Saturday, October 11, 2008

Make sure not to lie

So, it has happened again.

I got a submission a while ago (so it took me a while to post this) and again, I have a writer claiming information that is false in the letter. No, they aren't lying about themself, they are stating information about Greyhaus that is wrong.

Look, telling me where you got the information about the agency is fine, but please do not make it up. I know where I have information being posted and it still amazes me that people claim they got the information from resources I am not listed on.

What does this tell me? Well, for one thing, this person is clearly sending out mass emails to everyone with the same information. This means they really are not doing their research and are just hoping for something to bite. More importantly, if they can't be trusted in a query, why would I trust them in the agent-editor relationship?



  1. Scott,

    This post touches, on some level, some of the topics we all talked about on the resubmission post. Since it's unlikely you meet your agent before you sign with them (unless your writing is so great they sign you at a conference), it seems to me that professionalism, honesty and full disclosure are very important elements in starting/builing a client/agent relationship.

    I wouldn't like it if an agent or editor lied to me, so why should it be okay for an aspiring author to lie? This is one of the last industries that seem to be based on a handshake. And if you can't trust someone, why would you sign them? Just getting your foot in the door is no good if you embarrass yourself once the person lets you inside. If an agent or editor rejects you but remembers you as someone who has conducted themselves in a professional, dignified way, then it seems they would be more likely to look at future submissions/queries. And the opposite is surely true. What a shame to make your name worthless before you even get published.

    Also, I would think that it's important that a writer know a little about the business, not just the writing. This would obviously include the ability to do thorough research before jumping into the business side of things. I want to be smart and savvy and I want that from my agent as well.

    The best relationships---business or personal---are ALWAYS based on honesty. Seems like a simple concept, especially for (presumably) a romance writer who needs to understand the human dynamic pretty well in order to build the kind of characters and stories we want to read.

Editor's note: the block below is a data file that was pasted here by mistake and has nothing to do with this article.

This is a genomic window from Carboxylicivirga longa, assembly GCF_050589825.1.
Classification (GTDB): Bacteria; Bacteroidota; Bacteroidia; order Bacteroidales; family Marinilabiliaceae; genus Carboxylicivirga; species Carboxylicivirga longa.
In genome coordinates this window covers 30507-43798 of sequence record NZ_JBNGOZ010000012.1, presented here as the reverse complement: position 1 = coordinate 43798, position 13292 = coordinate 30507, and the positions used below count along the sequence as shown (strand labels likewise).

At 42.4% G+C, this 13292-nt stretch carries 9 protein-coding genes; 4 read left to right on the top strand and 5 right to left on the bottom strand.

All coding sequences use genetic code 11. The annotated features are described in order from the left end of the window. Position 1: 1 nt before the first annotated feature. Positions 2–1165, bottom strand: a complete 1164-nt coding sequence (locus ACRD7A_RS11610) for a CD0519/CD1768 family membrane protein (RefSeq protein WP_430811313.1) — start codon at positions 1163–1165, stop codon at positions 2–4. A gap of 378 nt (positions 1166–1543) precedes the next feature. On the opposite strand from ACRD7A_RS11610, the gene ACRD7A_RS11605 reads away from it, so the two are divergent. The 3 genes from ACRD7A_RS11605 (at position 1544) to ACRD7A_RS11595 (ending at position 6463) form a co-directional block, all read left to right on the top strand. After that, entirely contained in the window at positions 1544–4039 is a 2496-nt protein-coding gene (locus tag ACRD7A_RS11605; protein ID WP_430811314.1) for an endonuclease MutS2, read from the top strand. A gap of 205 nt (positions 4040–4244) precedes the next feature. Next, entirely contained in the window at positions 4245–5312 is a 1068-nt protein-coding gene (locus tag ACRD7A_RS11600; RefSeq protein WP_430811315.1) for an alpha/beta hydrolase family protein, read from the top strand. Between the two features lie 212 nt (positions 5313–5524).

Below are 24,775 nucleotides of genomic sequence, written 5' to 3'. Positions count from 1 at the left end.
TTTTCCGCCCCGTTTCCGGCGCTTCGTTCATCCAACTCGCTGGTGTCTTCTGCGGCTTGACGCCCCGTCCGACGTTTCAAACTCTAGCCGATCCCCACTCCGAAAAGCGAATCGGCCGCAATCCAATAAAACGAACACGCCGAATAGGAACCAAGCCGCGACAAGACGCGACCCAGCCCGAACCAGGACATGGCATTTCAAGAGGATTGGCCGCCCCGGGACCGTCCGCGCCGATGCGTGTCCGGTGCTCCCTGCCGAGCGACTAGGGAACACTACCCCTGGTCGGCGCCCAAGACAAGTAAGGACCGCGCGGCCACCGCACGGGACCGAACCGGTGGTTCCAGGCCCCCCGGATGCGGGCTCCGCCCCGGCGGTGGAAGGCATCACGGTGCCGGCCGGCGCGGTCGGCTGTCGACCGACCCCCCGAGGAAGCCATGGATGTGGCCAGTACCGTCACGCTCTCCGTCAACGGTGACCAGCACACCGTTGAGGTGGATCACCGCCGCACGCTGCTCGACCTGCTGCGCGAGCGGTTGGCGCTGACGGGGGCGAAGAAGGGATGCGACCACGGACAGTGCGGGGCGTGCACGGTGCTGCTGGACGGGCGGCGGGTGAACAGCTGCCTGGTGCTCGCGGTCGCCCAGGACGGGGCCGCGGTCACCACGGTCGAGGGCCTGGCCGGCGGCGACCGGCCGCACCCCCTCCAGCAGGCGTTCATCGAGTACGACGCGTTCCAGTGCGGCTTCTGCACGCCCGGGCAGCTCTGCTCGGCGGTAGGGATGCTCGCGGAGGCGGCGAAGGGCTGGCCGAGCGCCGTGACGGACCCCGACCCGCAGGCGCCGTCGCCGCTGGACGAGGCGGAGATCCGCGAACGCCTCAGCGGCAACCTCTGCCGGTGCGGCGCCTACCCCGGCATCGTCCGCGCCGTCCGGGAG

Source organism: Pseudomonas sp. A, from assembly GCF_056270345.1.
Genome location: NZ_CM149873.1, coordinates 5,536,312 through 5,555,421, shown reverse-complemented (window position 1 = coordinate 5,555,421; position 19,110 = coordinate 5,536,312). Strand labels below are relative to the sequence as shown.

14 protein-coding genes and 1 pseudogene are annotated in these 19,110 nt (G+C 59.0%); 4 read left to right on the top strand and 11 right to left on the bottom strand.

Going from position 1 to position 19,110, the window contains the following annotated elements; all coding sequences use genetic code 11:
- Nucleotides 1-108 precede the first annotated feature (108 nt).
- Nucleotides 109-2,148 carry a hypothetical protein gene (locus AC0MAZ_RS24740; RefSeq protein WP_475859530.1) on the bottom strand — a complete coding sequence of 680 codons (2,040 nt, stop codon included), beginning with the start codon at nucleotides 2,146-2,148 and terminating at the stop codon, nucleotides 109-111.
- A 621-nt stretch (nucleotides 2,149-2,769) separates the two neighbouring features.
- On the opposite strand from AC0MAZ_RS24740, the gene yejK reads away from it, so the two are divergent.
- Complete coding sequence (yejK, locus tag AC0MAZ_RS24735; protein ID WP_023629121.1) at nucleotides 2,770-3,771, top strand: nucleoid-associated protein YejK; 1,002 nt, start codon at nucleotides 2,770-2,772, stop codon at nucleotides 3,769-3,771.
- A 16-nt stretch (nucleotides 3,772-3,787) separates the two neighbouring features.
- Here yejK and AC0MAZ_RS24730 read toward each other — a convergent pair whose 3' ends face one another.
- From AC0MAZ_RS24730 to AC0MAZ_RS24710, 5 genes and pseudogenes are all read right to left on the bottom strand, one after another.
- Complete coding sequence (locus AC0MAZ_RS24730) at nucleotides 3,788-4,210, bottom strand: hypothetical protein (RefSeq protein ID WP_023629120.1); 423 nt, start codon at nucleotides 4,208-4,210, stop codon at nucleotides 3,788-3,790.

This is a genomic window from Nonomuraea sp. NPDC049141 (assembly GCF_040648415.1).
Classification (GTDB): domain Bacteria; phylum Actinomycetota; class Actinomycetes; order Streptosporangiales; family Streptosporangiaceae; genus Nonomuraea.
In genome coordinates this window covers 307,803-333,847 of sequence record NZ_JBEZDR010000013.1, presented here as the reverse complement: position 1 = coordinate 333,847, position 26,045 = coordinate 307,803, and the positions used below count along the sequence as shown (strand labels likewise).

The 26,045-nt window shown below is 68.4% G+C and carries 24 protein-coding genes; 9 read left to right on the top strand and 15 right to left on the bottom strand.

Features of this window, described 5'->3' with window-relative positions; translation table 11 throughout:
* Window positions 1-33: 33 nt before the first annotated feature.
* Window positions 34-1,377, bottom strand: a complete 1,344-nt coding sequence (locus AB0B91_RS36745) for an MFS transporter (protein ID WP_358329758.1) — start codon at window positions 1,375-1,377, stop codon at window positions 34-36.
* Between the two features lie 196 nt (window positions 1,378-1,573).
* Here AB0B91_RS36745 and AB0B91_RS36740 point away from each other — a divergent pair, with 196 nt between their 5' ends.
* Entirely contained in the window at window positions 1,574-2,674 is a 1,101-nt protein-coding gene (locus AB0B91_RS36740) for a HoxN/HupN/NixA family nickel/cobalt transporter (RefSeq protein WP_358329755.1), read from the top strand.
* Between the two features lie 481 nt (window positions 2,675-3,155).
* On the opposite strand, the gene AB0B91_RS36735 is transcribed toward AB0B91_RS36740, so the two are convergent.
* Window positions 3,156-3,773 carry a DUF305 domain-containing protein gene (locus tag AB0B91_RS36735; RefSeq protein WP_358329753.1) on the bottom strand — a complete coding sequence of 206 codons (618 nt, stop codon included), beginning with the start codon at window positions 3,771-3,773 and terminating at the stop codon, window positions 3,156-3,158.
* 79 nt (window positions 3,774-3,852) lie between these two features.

Who knows, though, with that kind of research, it could have been a query for a western.

  2. OUCH!

    I hear of so many writers who have sent out twenty-five, fifty, even a hundred or more queries out in the span of a few months.

    I always cringe at that and bite my tongue. How could you possibly know if ALL of these agents are reputable, much less that you are following their submission rules to the letter.

    :) Terri

  3. I feel like a terrier with a bone. Sometime we will have to talk about the reasons good writers fade away- I actually started a book aboutt this years ago, and had a top agent bite on it, but I felt in the end that the time had simply passed for books about women's issues. I still feel that way. It would have been a very expensive (interviews and transcribing and transportation) project, all at my expense and risk, and I decided the potential buyer pool was way too limited. Mistake? I still don't know. I could still write it, but feel again, readers have moved on to SF and garden-varietry porn, er, erotica, and it would havew been a great waste of time.
    Meanwhile, Leticia, my last word, I hope.
    Behave with class, always. Write that agent a nice note thanking her for considering your project, tell her that are open to a rewrite, and ask her if she could be more specific.
    If she answers in a useful way, great. If not, you've lost nothing. In this market it's a shame not to follow up any leads.
    Human nature never changes, and if she handles some "top" writers, no doubt they are treated very differently. You have not made any money for her, yet.
    Pay close attention to the way you ARE being treated right, however.
    Scott, sorry about the problems. Jealousy, perhaps? Needing attention? Bah humbug.